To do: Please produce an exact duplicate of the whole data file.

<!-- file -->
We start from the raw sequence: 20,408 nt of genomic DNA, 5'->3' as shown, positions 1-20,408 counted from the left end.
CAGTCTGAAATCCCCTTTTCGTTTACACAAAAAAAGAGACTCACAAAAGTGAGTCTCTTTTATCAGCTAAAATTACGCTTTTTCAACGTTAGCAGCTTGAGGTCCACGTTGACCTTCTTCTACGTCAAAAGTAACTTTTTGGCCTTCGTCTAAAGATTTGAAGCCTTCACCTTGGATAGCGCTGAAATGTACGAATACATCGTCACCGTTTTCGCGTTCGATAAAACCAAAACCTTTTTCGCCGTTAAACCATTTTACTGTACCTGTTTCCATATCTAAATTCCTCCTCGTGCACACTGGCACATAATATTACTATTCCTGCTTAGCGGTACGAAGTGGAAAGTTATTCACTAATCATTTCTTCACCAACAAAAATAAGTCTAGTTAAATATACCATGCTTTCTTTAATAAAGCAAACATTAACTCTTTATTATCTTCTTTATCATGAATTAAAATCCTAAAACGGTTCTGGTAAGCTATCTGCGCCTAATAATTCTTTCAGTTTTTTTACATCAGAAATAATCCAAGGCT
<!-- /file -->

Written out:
We start from the raw sequence: 20,408 nt of genomic DNA, 5'->3' as shown, positions 1-20,408 counted from the left end.
CAGTCTGAAATCCCCTTTTCGTTTACACAAAAAAAGAGACTCACAAAAGTGAGTCTCTTTTATCAGCTAAAATTACGCTTTTTCAACGTTAGCAGCTTGAGGTCCACGTTGACCTTCTTCTACGTCAAAAGTAACTTTTTGGCCTTCGTCTAAAGATTTGAAGCCTTCACCTTGGATAGCGCTGAAATGTACGAATACATCGTCACCGTTTTCGCGTTCGATAAAACCAAAACCTTTTTCGCCGTTAAACCATTTTACTGTACCTGTTTCCATATCTAAATTCCTCCTCGTGCACACTGGCACATAATATTACTATTCCTGCTTAGCGGTACGAAGTGGAAAGTTATTCACTAATCATTTCTTCACCAACAAAAATAAGTCTAGTTAAATATACCATGCTTTCTTTAATAAAGCAAACATTAACTCTTTATTATCTTCTTTATCATGAATTAAAATCCTAAAACGGTTCTGGTAAGCTATCTGCGCCTAATAATTCTTTCAGTTTTTTTACATCAGAAATAATCCAAGGCT